GQ’s Keith Olbermann was watching some baseball on Tuesday night, specifically the Giants-Rockies game. He observed first baseman Mark Reynolds tipping an open bag into his mouth — sunflower seeds — and tweeted about it. The Rockies zinged him pretty good in response.
Everyone had a quick laugh at his expense, and the whole thing was forgotten until Olbermann decided this was a hill upon which to die on Thursday.
There’s no rule against players eating on the field. We’ve been given great moments like this as a result:
For a long, long time, players using chewing tobacco was as much a part of the game as the crack of the bat and the smell of the grass. Sunflower seeds, too, to a lesser extent. As we learned more about the dangers of tobacco, its use waned and players started chewing gum and eating sunflower seeds more. If you ask me, that’s a good thing.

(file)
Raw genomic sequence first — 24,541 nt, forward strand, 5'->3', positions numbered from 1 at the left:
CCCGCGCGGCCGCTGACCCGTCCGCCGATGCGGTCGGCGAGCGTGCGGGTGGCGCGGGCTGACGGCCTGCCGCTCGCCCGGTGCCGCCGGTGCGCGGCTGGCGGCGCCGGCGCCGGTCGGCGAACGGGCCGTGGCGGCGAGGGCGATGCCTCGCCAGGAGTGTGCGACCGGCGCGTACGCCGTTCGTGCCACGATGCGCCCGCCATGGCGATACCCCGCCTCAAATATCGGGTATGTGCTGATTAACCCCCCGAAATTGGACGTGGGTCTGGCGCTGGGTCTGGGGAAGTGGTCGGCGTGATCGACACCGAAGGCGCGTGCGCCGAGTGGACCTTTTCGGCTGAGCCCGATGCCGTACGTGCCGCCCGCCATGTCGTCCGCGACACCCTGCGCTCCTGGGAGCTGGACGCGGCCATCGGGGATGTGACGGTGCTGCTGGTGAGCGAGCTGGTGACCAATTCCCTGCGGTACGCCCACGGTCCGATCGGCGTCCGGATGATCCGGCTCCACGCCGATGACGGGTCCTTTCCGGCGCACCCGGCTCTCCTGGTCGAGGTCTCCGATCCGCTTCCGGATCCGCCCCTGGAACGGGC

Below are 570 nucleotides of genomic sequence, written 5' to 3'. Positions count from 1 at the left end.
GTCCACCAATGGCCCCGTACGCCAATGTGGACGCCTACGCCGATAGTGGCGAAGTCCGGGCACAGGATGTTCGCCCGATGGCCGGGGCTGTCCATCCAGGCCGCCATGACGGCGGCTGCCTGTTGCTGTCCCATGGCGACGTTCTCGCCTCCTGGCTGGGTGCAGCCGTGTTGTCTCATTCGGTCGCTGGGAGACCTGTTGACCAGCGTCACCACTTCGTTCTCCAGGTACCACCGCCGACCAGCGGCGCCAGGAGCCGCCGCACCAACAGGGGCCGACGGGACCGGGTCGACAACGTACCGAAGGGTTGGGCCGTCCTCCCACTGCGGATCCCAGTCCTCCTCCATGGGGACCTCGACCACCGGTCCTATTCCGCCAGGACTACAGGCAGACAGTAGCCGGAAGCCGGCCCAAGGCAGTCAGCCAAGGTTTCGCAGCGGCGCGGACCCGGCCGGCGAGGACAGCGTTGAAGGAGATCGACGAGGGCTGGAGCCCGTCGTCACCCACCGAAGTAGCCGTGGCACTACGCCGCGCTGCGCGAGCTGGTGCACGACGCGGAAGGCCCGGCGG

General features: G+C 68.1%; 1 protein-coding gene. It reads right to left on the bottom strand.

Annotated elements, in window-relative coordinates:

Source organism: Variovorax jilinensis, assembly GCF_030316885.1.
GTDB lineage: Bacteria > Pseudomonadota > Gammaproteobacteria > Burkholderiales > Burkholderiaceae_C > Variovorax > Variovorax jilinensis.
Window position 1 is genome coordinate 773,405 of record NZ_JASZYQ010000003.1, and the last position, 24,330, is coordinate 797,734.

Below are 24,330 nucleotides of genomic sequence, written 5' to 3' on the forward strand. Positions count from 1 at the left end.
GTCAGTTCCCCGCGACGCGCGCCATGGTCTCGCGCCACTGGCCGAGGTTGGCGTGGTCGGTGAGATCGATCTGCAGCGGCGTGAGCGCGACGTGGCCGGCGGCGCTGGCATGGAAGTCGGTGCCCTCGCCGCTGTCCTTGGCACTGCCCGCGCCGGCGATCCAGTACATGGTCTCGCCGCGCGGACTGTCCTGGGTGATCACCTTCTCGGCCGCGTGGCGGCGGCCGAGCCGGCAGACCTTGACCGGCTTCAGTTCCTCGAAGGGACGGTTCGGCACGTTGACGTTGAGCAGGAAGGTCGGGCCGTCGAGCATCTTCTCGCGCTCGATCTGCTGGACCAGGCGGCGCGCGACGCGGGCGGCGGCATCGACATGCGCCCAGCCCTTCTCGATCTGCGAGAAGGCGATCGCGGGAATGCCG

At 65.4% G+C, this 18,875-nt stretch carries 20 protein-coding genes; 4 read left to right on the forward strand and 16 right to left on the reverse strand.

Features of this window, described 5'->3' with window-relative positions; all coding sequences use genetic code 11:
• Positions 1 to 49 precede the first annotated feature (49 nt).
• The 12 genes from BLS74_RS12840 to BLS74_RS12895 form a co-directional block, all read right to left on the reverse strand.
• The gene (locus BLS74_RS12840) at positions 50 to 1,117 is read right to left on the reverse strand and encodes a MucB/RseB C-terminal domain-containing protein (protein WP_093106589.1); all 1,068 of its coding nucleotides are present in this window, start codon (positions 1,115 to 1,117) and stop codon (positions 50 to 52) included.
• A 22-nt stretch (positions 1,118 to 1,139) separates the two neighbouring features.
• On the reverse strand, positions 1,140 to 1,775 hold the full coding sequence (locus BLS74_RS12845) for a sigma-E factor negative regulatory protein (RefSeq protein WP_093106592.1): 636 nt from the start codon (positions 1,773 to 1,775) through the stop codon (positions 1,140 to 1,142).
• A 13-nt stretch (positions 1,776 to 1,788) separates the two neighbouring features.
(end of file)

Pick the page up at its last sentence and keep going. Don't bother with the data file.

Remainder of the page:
Not to Olbermann. I’m not sure I get why this is even an issue. Who is hurt by players eating sunflower seeds on the field? The salt on the seeds is bad for birds, but I doubt Olbermann is arguing from a bird’s rights perspective. And I also doubt he’s starting this crusade on the behalf of stadium workers who have to clean up discarded sunflower seed shells.
At any rate, I’m not sure the Rockies’ lack of postseason success from 2008-16 can be tied to Mark Reynolds’ on-field sunflower seed habit in 2017.